TOWN AND COUNTRY, Mo. - Prosecutors called Josh Brewer the ringleader of the 2014 Principia Upper School hazing attacks.
It all happened during the summer of 2014 at a football camp for teens at the prestigious Town and Country private school. Five upperclassmen stormed their teammates' rooms in the middle of the night, pulled them out of their beds, pinned them down, and sodomized them.
St. Louis County Prosecutor Bob McCulloch described Brewer on Tuesday as "a sex offender, has been for a long time, and will continue to be. I don't have any doubt about that."
McCulloch's office made plea deals with three former Principia students but took Josh Brewer and Maverick Holmsley to trial.
A jury convicted Holmsley in 2016 and a judge sentenced him to five years in prison. A jury couldn't decide Brewer's case. It was a mistrial. The second trial was scheduled for later this year.
With three and a half years of repeated demands of the victims, McCulloch said it became too much, so they worked a plea deal. Brewer will be a felon and serve four months prison "shock time."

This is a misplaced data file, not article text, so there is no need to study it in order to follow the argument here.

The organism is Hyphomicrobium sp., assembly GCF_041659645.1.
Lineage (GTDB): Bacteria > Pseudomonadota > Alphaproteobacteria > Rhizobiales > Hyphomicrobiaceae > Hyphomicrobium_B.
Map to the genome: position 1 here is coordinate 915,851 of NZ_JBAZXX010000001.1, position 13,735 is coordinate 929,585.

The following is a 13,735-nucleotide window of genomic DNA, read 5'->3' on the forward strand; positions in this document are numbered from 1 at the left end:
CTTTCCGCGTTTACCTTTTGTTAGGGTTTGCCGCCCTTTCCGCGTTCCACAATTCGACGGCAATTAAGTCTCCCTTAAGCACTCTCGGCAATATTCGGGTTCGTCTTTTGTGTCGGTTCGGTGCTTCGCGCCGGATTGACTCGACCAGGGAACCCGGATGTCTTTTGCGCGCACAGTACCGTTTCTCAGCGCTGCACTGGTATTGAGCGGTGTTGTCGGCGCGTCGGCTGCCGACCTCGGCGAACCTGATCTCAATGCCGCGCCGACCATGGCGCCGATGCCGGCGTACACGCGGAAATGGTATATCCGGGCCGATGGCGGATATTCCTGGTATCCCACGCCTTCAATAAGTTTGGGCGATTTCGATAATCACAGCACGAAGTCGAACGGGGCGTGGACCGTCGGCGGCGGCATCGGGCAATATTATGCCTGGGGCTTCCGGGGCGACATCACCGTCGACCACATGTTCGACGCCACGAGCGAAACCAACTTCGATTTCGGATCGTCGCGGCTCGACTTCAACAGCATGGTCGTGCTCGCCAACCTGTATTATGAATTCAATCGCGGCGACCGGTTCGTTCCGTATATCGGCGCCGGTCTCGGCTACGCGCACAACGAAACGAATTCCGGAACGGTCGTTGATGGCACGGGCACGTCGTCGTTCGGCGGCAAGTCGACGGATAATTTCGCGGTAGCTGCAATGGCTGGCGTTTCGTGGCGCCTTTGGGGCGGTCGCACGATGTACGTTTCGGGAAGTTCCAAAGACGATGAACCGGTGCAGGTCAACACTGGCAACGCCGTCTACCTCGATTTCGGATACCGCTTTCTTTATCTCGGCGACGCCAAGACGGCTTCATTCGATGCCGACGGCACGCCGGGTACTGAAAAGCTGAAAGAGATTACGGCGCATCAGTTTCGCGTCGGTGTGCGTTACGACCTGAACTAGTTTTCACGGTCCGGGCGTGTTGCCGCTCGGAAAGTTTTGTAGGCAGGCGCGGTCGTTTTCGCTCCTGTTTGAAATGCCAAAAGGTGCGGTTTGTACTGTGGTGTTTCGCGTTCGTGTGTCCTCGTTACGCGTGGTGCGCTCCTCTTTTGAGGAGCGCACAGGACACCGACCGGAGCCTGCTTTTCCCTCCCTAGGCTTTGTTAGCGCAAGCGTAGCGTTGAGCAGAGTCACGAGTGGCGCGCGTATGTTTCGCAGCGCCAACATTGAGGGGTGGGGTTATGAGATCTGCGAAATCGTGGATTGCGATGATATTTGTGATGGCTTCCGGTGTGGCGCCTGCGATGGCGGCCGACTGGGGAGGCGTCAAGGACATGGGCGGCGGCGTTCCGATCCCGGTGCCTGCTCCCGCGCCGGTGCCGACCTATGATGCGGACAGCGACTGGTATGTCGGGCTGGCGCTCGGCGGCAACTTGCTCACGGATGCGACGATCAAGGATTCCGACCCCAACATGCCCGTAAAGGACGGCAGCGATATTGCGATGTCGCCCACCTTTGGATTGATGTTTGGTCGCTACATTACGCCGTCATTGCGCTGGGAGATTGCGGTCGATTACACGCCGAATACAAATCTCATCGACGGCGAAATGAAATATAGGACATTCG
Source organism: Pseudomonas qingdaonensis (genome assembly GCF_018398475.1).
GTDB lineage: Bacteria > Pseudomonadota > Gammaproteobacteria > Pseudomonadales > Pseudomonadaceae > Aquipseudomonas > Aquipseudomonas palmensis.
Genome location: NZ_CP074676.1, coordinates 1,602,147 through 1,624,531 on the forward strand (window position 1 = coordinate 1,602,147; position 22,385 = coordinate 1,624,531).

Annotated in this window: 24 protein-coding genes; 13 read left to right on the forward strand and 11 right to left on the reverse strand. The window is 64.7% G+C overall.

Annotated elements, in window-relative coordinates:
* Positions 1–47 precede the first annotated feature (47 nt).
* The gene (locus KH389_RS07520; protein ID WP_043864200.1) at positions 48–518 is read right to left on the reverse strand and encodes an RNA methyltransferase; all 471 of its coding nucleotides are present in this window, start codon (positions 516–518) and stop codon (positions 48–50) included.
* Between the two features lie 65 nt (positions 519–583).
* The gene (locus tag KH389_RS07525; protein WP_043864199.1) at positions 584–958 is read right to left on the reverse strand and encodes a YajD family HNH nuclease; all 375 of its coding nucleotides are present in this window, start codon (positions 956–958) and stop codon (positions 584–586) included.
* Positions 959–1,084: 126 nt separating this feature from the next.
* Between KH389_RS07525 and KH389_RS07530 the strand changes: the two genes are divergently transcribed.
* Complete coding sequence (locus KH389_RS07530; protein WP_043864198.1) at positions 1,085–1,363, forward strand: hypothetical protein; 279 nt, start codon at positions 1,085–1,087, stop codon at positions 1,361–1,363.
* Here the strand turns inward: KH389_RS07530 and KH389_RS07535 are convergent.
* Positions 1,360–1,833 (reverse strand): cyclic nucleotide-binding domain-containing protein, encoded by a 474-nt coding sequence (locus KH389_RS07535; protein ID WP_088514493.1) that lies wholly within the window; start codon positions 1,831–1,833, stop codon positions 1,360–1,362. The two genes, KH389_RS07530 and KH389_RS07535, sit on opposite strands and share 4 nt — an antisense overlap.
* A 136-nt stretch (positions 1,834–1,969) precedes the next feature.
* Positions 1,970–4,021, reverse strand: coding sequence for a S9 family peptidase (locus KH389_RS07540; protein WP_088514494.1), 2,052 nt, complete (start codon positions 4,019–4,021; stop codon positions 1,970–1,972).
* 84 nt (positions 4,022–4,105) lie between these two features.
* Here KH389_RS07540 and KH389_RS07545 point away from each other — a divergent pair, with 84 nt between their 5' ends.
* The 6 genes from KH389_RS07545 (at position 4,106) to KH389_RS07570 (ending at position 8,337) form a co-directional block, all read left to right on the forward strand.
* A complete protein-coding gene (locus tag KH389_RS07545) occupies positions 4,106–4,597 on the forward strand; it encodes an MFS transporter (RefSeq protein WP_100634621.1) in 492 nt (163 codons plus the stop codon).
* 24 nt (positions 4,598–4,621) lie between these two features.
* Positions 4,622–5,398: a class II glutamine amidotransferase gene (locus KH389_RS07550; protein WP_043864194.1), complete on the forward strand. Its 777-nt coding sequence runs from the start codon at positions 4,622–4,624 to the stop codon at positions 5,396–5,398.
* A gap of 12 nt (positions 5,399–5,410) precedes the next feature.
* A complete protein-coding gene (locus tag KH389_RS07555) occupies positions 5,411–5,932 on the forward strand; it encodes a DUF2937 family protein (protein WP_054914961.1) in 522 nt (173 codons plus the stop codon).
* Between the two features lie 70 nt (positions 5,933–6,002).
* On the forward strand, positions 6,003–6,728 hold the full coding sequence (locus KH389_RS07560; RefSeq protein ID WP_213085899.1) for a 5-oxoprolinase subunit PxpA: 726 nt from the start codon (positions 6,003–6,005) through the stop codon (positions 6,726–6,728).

"They want this guy to go to prison, they understand he's a predator too, but you know we're hoping to be able to avoid subjecting their kids to another trial and so we were able to work this aspect of it out," McCulloch said.
A mother of one of the victims cried in court as she said told the defendant, "You're old enough to know forcible anal penetration is rape, not a football tradition."
Scott Rosenblum, Brewer's attorney, said that's what his client was prepared to fight.
"Certainly, Josh was never going to plead to anything having to do with a sex offense. It was our view always that this was never an appropriate sex case. So once the amendment was agreed to, he accepted responsibility for assault in the second-degree and hopefully he'll be out in 120 days and resume his life."
Brewer, now 20 years old, pleaded guilty to three felony assault counts. He'll have to serve the 120 days in the state penitentiary but won't have to register as a sex offender.
Prosecutors also called Brewer the type of offender who commits future crimes, pointing out he was just arrested in December for DWI, marijuana possession, and resisting arrest in Florida. He could get more prison time if he violates his probation. Under this deal, a violation could get him seven years in prison.